Why I Opted for Co-op, by Jennifer Tan

When my family and I first moved to the States two years ago, my husband and I knew that integration was going to our #1 priority. We could speak the language but we were far from familiar with America, the lay of the land, its people and its customs. However, one of our biggest concerns was, if we were going to live here long-term, was the education of our two girls.

After looking at several schools in Redmond, which was where we used to live the first eight months we were here, we finally settled on a co-op (my older daughter went to Redmond Cooperative Preschool), for many reasons.

For one, it was, and still is, very economical. As migrants, we did not know how much my husband would take home each month and as such, were unsure if we should spend too much on preschool. The co-op’s fees were a perfect fit, and more than reasonable (less than $100) a month for a two-day class, for both child and parent ed.

Secondly, when we went for the tour, we really liked the setup of the co-op compared to the other schools. RCP looked very much like our preschools back home, and we could instantly see our child settling in and flourishing in the roomy yet cozy setting.

Thirdly, I wanted to get to know not just the parents of my child’s friends, but also Other Grownups in general. I was all alone in a strange country – as I know many parents of young children are out here (even in their own country!) – and so, the co-op provided an opportunity for me to really get acquainted with other parents, some of which have remained good friends although our children have now split up to attend kindergarten in different schools.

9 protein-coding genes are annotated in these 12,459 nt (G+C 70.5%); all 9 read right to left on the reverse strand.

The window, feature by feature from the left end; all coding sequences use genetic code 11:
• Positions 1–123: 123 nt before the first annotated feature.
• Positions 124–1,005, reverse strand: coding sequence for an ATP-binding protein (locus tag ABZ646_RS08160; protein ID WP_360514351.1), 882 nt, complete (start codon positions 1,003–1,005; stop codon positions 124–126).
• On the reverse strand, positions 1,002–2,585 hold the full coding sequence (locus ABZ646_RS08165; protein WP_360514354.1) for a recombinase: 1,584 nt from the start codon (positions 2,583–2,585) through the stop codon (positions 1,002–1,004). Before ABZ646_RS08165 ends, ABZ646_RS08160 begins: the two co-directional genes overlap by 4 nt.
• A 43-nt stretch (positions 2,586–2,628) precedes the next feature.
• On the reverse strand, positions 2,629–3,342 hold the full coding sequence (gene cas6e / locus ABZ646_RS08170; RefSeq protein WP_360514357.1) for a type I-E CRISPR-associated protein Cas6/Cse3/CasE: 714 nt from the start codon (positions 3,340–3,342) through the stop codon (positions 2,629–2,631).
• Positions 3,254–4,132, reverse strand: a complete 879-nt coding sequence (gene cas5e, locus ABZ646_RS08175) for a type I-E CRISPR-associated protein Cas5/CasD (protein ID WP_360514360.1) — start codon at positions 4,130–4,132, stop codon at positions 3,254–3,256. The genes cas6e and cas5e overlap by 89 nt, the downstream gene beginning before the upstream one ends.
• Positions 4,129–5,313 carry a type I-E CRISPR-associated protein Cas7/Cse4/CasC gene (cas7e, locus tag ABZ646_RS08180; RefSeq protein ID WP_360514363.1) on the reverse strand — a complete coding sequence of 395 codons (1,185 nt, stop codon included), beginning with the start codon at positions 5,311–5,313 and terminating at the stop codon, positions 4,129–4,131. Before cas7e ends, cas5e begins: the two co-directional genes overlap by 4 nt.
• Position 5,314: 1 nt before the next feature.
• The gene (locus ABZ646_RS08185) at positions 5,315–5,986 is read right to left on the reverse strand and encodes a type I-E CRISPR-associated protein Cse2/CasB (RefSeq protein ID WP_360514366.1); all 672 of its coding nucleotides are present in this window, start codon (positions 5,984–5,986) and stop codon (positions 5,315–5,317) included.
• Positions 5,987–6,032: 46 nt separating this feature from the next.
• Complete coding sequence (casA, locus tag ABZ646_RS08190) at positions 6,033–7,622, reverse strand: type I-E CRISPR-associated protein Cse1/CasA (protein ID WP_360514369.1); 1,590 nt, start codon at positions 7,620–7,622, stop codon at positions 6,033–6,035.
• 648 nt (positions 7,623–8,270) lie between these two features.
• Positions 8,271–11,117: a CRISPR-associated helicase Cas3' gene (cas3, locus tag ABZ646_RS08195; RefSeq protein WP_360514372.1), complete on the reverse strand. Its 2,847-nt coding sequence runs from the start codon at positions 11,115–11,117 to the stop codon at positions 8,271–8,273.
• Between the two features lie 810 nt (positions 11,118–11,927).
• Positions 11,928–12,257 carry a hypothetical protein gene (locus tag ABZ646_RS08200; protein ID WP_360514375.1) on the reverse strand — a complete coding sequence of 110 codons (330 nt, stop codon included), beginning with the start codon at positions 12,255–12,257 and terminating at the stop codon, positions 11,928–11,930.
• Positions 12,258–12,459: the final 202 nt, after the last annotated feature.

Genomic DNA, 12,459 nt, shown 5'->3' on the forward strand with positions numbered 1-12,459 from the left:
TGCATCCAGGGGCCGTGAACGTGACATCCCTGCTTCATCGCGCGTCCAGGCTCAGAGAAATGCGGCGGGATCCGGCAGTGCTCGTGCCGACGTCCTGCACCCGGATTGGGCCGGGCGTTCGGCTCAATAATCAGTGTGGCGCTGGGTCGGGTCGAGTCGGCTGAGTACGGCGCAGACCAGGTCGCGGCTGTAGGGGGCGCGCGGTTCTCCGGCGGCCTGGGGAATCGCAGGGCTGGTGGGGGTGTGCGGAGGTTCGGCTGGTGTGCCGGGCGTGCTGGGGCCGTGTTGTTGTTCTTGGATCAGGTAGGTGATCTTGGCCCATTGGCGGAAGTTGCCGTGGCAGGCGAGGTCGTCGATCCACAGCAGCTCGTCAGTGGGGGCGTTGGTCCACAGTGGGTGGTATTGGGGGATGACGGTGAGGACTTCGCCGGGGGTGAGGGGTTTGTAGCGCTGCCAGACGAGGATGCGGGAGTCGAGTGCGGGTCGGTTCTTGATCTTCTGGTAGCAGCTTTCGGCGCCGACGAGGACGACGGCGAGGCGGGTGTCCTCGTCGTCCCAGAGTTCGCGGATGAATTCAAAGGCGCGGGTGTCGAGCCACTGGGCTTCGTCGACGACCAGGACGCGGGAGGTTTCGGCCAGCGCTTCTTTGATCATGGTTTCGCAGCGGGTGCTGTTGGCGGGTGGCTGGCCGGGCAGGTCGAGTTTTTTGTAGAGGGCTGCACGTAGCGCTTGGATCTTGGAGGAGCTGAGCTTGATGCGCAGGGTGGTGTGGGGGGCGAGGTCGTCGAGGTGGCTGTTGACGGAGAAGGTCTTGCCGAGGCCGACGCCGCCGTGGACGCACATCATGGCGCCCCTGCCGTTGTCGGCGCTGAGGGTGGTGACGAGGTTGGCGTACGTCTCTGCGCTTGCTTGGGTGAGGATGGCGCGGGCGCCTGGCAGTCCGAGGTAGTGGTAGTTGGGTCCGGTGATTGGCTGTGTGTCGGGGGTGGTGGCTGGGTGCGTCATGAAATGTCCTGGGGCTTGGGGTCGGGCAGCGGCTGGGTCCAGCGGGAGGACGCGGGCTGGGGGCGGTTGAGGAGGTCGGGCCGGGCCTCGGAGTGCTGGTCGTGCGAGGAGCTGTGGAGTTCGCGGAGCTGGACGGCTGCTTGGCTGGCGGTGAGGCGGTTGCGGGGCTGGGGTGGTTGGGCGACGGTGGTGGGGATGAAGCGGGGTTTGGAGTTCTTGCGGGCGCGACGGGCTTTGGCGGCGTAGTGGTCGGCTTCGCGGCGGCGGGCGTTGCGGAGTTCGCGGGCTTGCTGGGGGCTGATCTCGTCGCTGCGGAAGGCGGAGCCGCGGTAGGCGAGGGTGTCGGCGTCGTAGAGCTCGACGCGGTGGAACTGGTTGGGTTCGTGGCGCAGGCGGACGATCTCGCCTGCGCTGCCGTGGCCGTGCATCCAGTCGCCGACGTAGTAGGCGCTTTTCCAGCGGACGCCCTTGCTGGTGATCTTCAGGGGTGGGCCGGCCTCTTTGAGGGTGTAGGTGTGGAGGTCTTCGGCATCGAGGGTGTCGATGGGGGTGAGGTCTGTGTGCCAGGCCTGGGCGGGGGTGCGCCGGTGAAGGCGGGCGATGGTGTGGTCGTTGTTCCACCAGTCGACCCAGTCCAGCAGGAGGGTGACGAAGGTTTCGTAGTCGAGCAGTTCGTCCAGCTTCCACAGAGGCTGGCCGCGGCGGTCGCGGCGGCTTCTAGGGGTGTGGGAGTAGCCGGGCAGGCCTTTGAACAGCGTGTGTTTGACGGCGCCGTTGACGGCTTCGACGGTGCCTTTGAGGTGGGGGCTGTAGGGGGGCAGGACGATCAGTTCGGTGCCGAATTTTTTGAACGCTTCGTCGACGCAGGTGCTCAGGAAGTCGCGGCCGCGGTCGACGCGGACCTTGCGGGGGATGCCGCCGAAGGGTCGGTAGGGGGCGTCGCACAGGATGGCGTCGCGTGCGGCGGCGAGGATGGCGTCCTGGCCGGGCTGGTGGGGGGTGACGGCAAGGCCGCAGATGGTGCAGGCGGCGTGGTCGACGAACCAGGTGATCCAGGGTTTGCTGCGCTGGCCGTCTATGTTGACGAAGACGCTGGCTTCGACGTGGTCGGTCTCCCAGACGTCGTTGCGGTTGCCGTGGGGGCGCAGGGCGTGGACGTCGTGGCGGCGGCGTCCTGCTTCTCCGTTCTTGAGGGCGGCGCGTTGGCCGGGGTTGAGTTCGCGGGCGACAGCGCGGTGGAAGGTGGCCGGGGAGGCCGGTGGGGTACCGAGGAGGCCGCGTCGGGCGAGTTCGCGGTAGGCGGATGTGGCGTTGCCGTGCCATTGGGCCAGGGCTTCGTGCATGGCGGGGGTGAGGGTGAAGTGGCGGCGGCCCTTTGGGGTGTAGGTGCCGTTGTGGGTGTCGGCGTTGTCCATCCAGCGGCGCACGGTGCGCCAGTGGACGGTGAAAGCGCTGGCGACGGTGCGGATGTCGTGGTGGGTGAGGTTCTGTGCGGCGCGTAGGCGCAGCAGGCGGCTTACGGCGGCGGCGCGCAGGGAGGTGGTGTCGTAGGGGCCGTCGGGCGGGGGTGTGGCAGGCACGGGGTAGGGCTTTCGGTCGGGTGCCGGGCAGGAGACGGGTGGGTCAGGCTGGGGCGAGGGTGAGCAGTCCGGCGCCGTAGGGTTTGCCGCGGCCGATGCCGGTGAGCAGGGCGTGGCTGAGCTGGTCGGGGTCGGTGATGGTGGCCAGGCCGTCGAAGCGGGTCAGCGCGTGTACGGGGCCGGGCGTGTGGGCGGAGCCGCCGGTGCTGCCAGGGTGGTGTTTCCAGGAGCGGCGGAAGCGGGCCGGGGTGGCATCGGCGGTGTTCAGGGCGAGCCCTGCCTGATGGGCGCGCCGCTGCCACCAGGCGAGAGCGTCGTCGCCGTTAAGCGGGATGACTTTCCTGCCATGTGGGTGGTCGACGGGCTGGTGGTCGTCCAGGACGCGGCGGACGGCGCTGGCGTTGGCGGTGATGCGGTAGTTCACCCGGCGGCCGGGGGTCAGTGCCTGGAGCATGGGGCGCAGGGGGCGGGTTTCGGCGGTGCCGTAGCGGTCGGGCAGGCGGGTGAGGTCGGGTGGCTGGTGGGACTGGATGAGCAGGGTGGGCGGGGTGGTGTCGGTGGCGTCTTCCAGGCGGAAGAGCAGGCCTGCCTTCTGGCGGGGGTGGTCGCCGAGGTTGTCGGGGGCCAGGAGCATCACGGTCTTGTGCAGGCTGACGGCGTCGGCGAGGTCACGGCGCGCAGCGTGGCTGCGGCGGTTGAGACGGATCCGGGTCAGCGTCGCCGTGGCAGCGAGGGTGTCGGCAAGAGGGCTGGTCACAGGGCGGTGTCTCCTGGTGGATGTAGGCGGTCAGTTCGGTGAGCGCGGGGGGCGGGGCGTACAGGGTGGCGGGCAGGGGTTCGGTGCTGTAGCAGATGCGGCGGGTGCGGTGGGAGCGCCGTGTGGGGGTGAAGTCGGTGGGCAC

Last but not least, I wanted to learn. A big part of joining a co-op like RCP or DCP because of their affiliation with a technical college is parent ed. I wanted not just to learn how to be a better parent, to handle situations with my children better, but also to learn about my own child when she’s not at home and how she was among her peers, about American parenting customs and how I can combine my own beliefs and practices with these new things I’m learning.

This is what we’d envisioned for Duvall Cooperative Preschool when fellow parents Sara, Ana and I got together last year with LWTC‘s Marion’s encouragement to set up the school; first and foremost, a place of learning and growth for both our children and for us as parents here in our little town, and secondly, a place where teachers and parents can come together, share and build a network of support and encouragement to help us along this journey we call parenthood. I wanted to get to know the other moms,

My older child is now in kindergarten at a public school and doing very well. I volunteer at the school once a month but I miss being an active part of her education (yes, we do homework together but it’s not the same!) but I am so happy that she’s transitioned so well, first from Malaysia to here, and then from a co-op where I was around most of the time, to just once a month now. She is thriving in what was once just a big building full of hallways, rooms and a million strange faces to her. Now she knows the school like the back of her hand, every face and every name – and they her. Aren’t children remarkable in their ability to adapt?

I believe that a big part of my older daughter’s confidence and self-assuredness in kindergarten came from my 1.5 school years of co-op with her, because of the brilliant teachers there, the security of having me around during those critical separation anxiety years but also because of all that we’d learnt together, the knowledge and skills we’d brought home from the co-op. This is what I look forward to as I take my second daughter through our co-op experience together.

Advertisements
%d bloggers like this: